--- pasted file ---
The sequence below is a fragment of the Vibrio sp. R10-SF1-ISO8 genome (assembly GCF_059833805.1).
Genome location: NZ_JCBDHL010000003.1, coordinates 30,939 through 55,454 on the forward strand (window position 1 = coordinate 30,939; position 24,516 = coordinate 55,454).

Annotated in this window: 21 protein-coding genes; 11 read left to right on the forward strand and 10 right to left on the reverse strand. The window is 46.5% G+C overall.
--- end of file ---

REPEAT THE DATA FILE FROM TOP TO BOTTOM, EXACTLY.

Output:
The sequence below is a fragment of the Vibrio sp. R10-SF1-ISO8 genome (assembly GCF_059833805.1).
Genome location: NZ_JCBDHL010000003.1, coordinates 30,939 through 55,454 on the forward strand (window position 1 = coordinate 30,939; position 24,516 = coordinate 55,454).

Annotated in this window: 21 protein-coding genes; 11 read left to right on the forward strand and 10 right to left on the reverse strand. The window is 46.5% G+C overall.